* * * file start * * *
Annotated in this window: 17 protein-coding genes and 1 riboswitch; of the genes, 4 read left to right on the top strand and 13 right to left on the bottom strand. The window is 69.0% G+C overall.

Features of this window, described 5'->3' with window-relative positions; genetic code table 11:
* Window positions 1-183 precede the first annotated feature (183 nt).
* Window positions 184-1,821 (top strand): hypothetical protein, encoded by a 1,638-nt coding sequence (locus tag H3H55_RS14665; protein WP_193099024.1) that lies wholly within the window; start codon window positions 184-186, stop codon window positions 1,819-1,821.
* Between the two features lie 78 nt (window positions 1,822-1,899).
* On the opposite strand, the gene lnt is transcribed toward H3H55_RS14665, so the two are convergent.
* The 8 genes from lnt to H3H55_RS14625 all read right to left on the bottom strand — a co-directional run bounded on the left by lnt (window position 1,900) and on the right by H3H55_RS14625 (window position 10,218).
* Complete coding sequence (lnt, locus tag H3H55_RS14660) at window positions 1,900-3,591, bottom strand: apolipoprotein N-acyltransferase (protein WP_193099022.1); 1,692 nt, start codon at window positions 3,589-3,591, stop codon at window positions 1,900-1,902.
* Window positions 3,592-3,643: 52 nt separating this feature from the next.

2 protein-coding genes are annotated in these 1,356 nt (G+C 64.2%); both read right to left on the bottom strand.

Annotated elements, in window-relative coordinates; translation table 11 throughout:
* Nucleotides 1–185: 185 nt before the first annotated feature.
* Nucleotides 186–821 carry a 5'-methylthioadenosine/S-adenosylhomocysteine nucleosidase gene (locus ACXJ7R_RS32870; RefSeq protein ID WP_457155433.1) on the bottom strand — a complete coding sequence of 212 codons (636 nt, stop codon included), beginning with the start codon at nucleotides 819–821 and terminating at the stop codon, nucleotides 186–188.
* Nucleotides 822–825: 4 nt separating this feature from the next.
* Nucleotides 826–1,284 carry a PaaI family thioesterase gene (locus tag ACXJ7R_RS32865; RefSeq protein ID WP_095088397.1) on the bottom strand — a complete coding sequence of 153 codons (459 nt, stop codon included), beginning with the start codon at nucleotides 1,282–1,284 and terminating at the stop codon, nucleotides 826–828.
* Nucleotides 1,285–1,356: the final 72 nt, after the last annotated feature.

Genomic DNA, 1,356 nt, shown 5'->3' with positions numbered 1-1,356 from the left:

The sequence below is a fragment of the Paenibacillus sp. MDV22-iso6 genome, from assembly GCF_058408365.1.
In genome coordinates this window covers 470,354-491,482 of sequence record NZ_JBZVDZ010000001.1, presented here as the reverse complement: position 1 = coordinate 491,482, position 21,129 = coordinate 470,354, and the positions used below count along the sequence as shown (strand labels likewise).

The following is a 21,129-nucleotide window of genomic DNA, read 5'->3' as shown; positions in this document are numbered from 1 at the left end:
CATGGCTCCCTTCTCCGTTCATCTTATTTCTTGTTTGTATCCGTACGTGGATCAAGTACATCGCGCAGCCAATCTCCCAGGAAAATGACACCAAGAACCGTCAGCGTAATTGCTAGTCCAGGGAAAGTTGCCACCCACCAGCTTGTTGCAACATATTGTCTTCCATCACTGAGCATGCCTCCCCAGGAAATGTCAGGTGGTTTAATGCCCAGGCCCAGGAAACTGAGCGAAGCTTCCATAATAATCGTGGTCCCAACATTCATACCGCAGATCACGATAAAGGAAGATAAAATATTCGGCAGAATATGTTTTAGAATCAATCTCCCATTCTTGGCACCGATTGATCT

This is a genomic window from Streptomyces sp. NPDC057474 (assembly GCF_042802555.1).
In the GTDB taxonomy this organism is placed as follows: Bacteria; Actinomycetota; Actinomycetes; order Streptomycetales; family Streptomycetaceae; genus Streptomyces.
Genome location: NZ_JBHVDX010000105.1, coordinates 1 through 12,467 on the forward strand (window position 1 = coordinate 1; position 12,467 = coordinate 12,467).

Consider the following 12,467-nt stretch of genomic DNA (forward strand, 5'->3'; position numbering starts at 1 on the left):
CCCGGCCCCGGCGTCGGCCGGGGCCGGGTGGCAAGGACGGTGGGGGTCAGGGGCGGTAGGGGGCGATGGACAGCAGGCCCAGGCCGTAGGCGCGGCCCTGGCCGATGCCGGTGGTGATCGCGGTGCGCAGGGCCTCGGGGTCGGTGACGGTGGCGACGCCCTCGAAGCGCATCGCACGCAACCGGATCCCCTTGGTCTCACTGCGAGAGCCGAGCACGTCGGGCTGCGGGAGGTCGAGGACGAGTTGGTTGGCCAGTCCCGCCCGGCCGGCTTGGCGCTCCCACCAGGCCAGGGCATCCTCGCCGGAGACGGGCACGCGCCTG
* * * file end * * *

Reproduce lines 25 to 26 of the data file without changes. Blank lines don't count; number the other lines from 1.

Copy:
Consider the following 12,467-nt stretch of genomic DNA (forward strand, 5'->3'; position numbering starts at 1 on the left):
CCCGGCCCCGGCGTCGGCCGGGGCCGGGTGGCAAGGACGGTGGGGGTCAGGGGCGGTAGGGGGCGATGGACAGCAGGCCCAGGCCGTAGGCGCGGCCCTGGCCGATGCCGGTGGTGATCGCGGTGCGCAGGGCCTCGGGGTCGGTGACGGTGGCGACGCCCTCGAAGCGCATCGCACGCAACCGGATCCCCTTGGTCTCACTGCGAGAGCCGAGCACGTCGGGCTGCGGGAGGTCGAGGACGAGTTGGTTGGCCAGTCCCGCCCGGCCGGCTTGGCGCTCCCACCAGGCCAGGGCATCCTCGCCGGAGACGGGCACGCGCCTG